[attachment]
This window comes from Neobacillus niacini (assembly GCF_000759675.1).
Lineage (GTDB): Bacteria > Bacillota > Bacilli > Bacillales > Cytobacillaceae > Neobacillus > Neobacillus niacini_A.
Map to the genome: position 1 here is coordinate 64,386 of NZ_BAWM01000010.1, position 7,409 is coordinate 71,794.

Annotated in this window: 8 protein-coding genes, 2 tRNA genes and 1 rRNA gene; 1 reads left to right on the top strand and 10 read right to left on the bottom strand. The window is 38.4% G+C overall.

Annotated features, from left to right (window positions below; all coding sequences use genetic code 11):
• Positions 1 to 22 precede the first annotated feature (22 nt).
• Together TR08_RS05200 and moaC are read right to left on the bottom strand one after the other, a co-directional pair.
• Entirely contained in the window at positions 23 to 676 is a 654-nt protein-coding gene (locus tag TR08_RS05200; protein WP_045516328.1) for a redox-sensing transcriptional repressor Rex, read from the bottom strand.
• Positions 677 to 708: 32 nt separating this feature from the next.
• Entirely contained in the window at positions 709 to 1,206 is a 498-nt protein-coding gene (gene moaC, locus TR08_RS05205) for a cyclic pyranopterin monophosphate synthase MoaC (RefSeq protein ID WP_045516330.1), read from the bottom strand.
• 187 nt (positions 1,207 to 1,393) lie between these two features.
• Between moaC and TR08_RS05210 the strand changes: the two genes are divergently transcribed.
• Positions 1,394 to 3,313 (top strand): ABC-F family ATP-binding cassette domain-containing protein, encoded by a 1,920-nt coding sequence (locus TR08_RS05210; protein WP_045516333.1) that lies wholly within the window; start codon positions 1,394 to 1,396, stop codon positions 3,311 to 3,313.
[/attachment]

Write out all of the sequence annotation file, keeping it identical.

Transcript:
This window comes from Neobacillus niacini (assembly GCF_000759675.1).
Lineage (GTDB): Bacteria > Bacillota > Bacilli > Bacillales > Cytobacillaceae > Neobacillus > Neobacillus niacini_A.
Map to the genome: position 1 here is coordinate 64,386 of NZ_BAWM01000010.1, position 7,409 is coordinate 71,794.

Annotated in this window: 8 protein-coding genes, 2 tRNA genes and 1 rRNA gene; 1 reads left to right on the top strand and 10 read right to left on the bottom strand. The window is 38.4% G+C overall.

Annotated features, from left to right (window positions below; all coding sequences use genetic code 11):
• Positions 1 to 22 precede the first annotated feature (22 nt).
• Together TR08_RS05200 and moaC are read right to left on the bottom strand one after the other, a co-directional pair.
• Entirely contained in the window at positions 23 to 676 is a 654-nt protein-coding gene (locus tag TR08_RS05200; protein WP_045516328.1) for a redox-sensing transcriptional repressor Rex, read from the bottom strand.
• Positions 677 to 708: 32 nt separating this feature from the next.
• Entirely contained in the window at positions 709 to 1,206 is a 498-nt protein-coding gene (gene moaC, locus TR08_RS05205) for a cyclic pyranopterin monophosphate synthase MoaC (RefSeq protein ID WP_045516330.1), read from the bottom strand.
• 187 nt (positions 1,207 to 1,393) lie between these two features.
• Between moaC and TR08_RS05210 the strand changes: the two genes are divergently transcribed.
• Positions 1,394 to 3,313 (top strand): ABC-F family ATP-binding cassette domain-containing protein, encoded by a 1,920-nt coding sequence (locus TR08_RS05210; protein WP_045516333.1) that lies wholly within the window; start codon positions 1,394 to 1,396, stop codon positions 3,311 to 3,313.